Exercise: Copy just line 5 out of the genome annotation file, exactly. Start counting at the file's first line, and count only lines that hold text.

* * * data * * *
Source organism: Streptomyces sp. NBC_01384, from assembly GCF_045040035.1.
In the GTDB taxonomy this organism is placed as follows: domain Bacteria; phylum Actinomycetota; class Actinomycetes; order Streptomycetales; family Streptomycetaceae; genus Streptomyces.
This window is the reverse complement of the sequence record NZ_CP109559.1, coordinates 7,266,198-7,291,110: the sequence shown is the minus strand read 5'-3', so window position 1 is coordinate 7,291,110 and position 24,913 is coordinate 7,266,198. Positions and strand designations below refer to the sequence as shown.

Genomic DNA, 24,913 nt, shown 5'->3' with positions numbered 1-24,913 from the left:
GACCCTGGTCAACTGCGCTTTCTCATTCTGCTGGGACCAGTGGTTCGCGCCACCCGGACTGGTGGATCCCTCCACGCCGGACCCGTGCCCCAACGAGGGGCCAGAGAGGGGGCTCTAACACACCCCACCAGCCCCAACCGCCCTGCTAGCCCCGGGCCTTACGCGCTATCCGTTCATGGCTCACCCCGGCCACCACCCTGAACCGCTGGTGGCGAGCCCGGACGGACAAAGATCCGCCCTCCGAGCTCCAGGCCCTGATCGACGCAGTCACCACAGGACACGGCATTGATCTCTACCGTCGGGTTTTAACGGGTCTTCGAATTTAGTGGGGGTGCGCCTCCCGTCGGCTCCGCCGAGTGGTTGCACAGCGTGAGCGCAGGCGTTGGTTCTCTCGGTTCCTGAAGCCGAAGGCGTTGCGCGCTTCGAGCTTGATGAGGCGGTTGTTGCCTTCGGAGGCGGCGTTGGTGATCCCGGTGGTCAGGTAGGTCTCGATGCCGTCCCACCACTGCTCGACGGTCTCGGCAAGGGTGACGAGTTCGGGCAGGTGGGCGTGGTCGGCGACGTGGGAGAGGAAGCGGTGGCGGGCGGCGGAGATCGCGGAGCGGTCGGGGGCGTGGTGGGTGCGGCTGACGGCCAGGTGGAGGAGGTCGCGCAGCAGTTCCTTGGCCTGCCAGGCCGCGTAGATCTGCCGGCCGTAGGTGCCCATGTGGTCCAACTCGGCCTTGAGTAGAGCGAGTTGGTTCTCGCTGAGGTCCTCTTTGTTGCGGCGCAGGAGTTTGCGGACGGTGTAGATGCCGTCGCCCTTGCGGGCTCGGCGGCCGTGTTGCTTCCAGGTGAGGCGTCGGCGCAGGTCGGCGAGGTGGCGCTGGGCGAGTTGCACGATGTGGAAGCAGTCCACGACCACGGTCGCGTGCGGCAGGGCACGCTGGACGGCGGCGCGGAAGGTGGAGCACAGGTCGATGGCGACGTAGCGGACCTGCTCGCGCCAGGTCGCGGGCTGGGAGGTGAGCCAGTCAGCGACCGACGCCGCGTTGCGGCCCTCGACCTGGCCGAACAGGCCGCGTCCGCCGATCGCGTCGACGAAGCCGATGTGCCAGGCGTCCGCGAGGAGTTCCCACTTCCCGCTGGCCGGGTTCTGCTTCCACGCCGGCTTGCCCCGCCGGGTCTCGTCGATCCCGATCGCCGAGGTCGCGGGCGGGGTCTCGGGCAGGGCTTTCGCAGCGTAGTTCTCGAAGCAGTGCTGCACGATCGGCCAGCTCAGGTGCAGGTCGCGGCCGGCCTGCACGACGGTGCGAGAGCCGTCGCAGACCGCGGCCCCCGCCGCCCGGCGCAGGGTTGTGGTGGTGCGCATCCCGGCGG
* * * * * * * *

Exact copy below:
GACCCTGGTCAACTGCGCTTTCTCATTCTGCTGGGACCAGTGGTTCGCGCCACCCGGACTGGTGGATCCCTCCACGCCGGACCCGTGCCCCAACGAGGGGCCAGAGAGGGGGCTCTAACACACCCCACCAGCCCCAACCGCCCTGCTAGCCCCGGGCCTTACGCGCTATCCGTTCATGGCTCACCCCGGCCACCACCCTGAACCGCTGGTGGCGAGCCCGGACGGACAAAGATCCGCCCTCCGAGCTCCAGGCCCTGATCGACGCAGTCACCACAGGACACGGCATTGATCTCTACCGTCGGGTTTTAACGGGTCTTCGAATTTAGTGGGGGTGCGCCTCCCGTCGGCTCCGCCGAGTGGTTGCACAGCGTGAGCGCAGGCGTTGGTTCTCTCGGTTCCTGAAGCCGAAGGCGTTGCGCGCTTCGAGCTTGATGAGGCGGTTGTTGCCTTCGGAGGCGGCGTTGGTGATCCCGGTGGTCAGGTAGGTCTCGATGCCGTCCCACCACTGCTCGACGGTCTCGGCAAGGGTGACGAGTTCGGGCAGGTGGGCGTGGTCGGCGACGTGGGAGAGGAAGCGGTGGCGGGCGGCGGAGATCGCGGAGCGGTCGGGGGCGTGGTGGGTGCGGCTGACGGCCAGGTGGAGGAGGTCGCGCAGCAGTTCCTTGGCCTGCCAGGCCGCGTAGATCTGCCGGCCGTAGGTGCCCATGTGGTCCAACTCGGCCTTGAGTAGAGCGAGTTGGTTCTCGCTGAGGTCCTCTTTGTTGCGGCGCAGGAGTTTGCGGACGGTGTAGATGCCGTCGCCCTTGCGGGCTCGGCGGCCGTGTTGCTTCCAGGTGAGGCGTCGGCGCAGGTCGGCGAGGTGGCGCTGGGCGAGTTGCACGATGTGGAAGCAGTCCACGACCACGGTCGCGTGCGGCAGGGCACGCTGGACGGCGGCGCGGAAGGTGGAGCACAGGTCGATGGCGACGTAGCGGACCTGCTCGCGCCAGGTCGCGGGCTGGGAGGTGAGCCAGTCAGCGACCGACGCCGCGTTGCGGCCCTCGACCTGGCCGAACAGGCCGCGTCCGCCGATCGCGTCGACGAAGCCGATGTGCCAGGCGTCCGCGAGGAGTTCCCACTTCCCGCTGGCCGGGTTCTGCTTCCACGCCGGCTTGCCCCGCCGGGTCTCGTCGATCCCGATCGCCGAGGTCGCGGGCGGGGTCTCGGGCAGGGCTTTCGCAGCGTAGTTCTCGAAGCAGTGCTGCACGATCGGCCAGCTCAGGTGCAGGTCGCGGCCGGCCTGCACGACGGTGCGAGAGCCGTCGCAGACCGCGGCCCCCGCCGCCCGGCGCAGGGTTGTGGTGGTGCGCATCCCGGCGG